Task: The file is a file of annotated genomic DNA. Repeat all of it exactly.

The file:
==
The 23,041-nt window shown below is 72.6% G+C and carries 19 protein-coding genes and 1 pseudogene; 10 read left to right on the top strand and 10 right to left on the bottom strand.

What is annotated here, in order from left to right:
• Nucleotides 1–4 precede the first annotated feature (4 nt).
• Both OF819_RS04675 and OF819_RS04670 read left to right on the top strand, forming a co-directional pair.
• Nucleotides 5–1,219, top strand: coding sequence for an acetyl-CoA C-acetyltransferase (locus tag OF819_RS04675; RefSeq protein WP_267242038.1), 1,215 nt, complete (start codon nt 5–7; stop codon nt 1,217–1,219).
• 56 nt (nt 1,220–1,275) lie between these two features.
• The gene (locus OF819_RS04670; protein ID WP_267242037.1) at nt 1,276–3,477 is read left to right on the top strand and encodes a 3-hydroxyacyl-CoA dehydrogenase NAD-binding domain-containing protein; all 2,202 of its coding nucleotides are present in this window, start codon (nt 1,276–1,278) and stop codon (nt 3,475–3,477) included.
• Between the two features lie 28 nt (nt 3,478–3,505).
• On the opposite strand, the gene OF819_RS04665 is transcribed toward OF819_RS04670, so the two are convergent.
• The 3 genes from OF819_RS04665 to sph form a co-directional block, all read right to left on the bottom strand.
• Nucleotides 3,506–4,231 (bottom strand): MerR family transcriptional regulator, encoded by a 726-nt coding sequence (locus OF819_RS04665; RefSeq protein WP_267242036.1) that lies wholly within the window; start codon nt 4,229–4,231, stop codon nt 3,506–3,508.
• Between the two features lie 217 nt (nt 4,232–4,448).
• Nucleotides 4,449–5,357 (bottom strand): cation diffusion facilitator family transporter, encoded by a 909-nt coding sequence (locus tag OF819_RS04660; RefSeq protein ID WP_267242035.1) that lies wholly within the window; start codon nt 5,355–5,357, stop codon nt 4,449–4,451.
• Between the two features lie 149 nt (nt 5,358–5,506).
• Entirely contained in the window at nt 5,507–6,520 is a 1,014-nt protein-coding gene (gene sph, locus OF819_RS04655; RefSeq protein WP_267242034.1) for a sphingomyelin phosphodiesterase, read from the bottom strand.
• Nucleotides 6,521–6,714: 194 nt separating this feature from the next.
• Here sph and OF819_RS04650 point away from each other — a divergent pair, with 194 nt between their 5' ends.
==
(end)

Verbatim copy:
The 23,041-nt window shown below is 72.6% G+C and carries 19 protein-coding genes and 1 pseudogene; 10 read left to right on the top strand and 10 right to left on the bottom strand.

What is annotated here, in order from left to right:
• Nucleotides 1–4 precede the first annotated feature (4 nt).
• Both OF819_RS04675 and OF819_RS04670 read left to right on the top strand, forming a co-directional pair.
• Nucleotides 5–1,219, top strand: coding sequence for an acetyl-CoA C-acetyltransferase (locus tag OF819_RS04675; RefSeq protein WP_267242038.1), 1,215 nt, complete (start codon nt 5–7; stop codon nt 1,217–1,219).
• 56 nt (nt 1,220–1,275) lie between these two features.
• The gene (locus OF819_RS04670; protein ID WP_267242037.1) at nt 1,276–3,477 is read left to right on the top strand and encodes a 3-hydroxyacyl-CoA dehydrogenase NAD-binding domain-containing protein; all 2,202 of its coding nucleotides are present in this window, start codon (nt 1,276–1,278) and stop codon (nt 3,475–3,477) included.
• Between the two features lie 28 nt (nt 3,478–3,505).
• On the opposite strand, the gene OF819_RS04665 is transcribed toward OF819_RS04670, so the two are convergent.
• The 3 genes from OF819_RS04665 to sph form a co-directional block, all read right to left on the bottom strand.
• Nucleotides 3,506–4,231 (bottom strand): MerR family transcriptional regulator, encoded by a 726-nt coding sequence (locus OF819_RS04665; RefSeq protein WP_267242036.1) that lies wholly within the window; start codon nt 4,229–4,231, stop codon nt 3,506–3,508.
• Between the two features lie 217 nt (nt 4,232–4,448).
• Nucleotides 4,449–5,357 (bottom strand): cation diffusion facilitator family transporter, encoded by a 909-nt coding sequence (locus tag OF819_RS04660; RefSeq protein ID WP_267242035.1) that lies wholly within the window; start codon nt 5,355–5,357, stop codon nt 4,449–4,451.
• Between the two features lie 149 nt (nt 5,358–5,506).
• Entirely contained in the window at nt 5,507–6,520 is a 1,014-nt protein-coding gene (gene sph, locus OF819_RS04655; RefSeq protein WP_267242034.1) for a sphingomyelin phosphodiesterase, read from the bottom strand.
• Nucleotides 6,521–6,714: 194 nt separating this feature from the next.
• Here sph and OF819_RS04650 point away from each other — a divergent pair, with 194 nt between their 5' ends.